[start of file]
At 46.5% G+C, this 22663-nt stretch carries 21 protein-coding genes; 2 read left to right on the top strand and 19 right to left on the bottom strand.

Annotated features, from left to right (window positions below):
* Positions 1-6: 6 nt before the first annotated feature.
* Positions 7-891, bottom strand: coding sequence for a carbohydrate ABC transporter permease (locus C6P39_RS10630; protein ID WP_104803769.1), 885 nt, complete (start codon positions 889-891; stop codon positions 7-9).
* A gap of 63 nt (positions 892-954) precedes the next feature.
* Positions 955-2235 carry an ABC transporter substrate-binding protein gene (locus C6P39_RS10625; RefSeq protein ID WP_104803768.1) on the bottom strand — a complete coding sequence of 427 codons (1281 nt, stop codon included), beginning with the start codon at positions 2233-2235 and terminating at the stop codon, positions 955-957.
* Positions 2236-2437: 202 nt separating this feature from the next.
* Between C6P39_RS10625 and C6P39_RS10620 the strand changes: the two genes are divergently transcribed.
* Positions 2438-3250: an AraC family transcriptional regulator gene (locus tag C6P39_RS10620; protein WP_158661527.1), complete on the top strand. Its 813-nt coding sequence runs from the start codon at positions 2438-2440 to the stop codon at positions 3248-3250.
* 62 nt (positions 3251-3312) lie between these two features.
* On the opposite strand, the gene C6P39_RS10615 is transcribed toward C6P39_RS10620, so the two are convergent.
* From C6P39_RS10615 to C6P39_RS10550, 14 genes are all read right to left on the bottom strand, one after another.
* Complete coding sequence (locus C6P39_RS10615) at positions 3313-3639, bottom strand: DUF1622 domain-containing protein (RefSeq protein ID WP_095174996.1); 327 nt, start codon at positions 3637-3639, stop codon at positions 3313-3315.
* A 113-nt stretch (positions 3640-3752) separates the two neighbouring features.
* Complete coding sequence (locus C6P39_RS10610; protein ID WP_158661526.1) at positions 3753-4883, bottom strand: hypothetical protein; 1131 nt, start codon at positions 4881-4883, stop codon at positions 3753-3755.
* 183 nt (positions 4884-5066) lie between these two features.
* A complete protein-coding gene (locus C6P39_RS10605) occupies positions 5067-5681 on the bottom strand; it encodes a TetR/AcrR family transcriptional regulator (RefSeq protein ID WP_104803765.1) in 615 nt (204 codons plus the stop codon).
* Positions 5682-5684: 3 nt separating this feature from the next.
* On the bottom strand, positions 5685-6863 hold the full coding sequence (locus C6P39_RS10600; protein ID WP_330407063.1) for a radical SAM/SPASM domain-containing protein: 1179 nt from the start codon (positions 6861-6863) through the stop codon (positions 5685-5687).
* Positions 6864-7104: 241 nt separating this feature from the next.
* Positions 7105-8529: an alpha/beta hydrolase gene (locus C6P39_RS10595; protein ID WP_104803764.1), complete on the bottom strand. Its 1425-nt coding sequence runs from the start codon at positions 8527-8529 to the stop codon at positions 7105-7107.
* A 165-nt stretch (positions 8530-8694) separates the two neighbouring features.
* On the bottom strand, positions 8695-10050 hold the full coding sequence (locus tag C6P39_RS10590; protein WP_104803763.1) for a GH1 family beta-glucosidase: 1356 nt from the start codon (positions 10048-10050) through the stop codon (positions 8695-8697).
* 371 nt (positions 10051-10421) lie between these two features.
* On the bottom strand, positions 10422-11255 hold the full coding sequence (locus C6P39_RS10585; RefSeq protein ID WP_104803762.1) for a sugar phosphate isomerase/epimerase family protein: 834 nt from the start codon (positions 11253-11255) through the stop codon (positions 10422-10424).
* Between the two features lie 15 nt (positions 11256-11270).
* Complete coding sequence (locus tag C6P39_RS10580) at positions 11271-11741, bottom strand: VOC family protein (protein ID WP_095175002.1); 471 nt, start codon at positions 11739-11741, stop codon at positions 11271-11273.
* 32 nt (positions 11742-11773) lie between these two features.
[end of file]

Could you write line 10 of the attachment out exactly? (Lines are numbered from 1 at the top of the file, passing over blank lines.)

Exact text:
* 62 nt (positions 3251-3312) lie between these two features.